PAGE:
Jeffrey D. Allred, Deseret News
Millcreek City proponents claim the 2011 feasibility study tax revenue projections are low and that more current data would indicate a higher sales tax. However, they waived the opportunity to officially update the study. Instead, they paid $5,000 for a 2012 fiscal analysis, which, unsurprisingly, predicted surplus revenue.
Proponents thus successfully bought the study results they needed and then claimed they prove the city is even more feasible than originally thought. However, their new analysis shows revenue-to-expense ratios that exceed the legal limit of 105 percent.
If the original study ratios had exceeded this legal limit, state law would have required the county to disqualify the petition. One wonders if proponents waived the opportunity to officially update the study so they could claim favorable revenue and technically skirt the 105 percent legal ceiling by keeping these results out of the official study. If so, there may be other clever maneuvers and tactics should Millcreek City come to be.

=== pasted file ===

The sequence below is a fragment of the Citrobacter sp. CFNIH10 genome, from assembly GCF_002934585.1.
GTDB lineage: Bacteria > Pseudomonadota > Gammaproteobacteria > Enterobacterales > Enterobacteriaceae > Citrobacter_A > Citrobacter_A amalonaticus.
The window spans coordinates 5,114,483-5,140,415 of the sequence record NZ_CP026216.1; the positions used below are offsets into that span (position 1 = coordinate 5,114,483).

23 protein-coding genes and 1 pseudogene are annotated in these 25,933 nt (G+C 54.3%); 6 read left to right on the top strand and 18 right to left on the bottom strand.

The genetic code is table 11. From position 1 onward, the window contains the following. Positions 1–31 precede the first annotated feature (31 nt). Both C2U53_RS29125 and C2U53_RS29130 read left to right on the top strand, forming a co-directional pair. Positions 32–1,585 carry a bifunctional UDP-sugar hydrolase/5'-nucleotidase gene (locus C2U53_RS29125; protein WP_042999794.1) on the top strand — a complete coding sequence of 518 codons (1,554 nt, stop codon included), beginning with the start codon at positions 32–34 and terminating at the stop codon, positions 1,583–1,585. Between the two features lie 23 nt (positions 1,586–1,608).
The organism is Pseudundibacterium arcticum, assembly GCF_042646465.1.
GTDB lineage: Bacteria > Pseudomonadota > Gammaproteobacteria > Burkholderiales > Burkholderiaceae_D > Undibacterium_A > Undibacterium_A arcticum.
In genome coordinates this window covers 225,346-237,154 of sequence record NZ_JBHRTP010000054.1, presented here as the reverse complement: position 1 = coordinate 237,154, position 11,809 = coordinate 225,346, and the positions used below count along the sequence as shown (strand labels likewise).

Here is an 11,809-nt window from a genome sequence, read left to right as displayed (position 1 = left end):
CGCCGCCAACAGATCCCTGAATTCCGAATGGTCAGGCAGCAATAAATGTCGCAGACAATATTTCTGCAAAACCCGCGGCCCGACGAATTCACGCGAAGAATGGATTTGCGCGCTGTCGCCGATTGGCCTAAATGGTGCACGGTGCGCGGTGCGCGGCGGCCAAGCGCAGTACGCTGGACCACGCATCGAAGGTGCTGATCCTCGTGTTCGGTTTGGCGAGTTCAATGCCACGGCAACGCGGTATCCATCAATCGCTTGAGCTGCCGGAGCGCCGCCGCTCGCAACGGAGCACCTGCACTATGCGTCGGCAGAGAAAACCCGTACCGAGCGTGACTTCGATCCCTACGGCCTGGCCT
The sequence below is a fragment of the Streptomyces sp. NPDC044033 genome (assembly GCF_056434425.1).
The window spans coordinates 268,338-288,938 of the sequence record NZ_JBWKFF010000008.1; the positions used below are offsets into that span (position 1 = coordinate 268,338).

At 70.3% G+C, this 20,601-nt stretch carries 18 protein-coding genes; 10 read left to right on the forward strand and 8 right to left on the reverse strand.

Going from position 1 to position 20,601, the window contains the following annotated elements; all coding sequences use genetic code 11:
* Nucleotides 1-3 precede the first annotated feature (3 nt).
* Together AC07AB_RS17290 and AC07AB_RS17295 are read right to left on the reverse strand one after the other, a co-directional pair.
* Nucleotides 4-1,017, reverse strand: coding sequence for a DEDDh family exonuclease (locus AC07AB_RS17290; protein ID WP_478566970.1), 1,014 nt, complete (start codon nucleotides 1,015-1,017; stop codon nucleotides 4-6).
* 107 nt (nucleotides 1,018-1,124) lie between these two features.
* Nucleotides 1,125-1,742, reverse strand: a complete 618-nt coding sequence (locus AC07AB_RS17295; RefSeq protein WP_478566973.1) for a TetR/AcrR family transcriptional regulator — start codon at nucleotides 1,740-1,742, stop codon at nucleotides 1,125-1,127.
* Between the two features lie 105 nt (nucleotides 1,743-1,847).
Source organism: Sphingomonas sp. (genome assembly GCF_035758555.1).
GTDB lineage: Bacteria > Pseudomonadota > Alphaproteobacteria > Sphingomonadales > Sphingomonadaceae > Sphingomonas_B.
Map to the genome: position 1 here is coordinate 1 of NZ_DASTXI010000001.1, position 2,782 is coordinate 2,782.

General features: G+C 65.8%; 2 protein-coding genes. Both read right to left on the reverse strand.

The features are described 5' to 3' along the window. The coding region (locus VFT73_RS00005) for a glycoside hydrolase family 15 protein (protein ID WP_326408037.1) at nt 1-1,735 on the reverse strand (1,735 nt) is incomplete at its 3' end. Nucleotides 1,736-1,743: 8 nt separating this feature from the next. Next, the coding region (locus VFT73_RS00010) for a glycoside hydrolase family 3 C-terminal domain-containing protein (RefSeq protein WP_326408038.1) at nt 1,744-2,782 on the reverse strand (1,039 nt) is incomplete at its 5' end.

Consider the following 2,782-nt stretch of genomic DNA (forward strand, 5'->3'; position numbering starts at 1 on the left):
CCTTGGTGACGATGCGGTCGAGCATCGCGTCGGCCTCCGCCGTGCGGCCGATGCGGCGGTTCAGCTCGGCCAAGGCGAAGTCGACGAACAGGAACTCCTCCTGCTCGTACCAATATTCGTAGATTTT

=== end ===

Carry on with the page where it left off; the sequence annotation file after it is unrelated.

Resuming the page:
Salt Lake City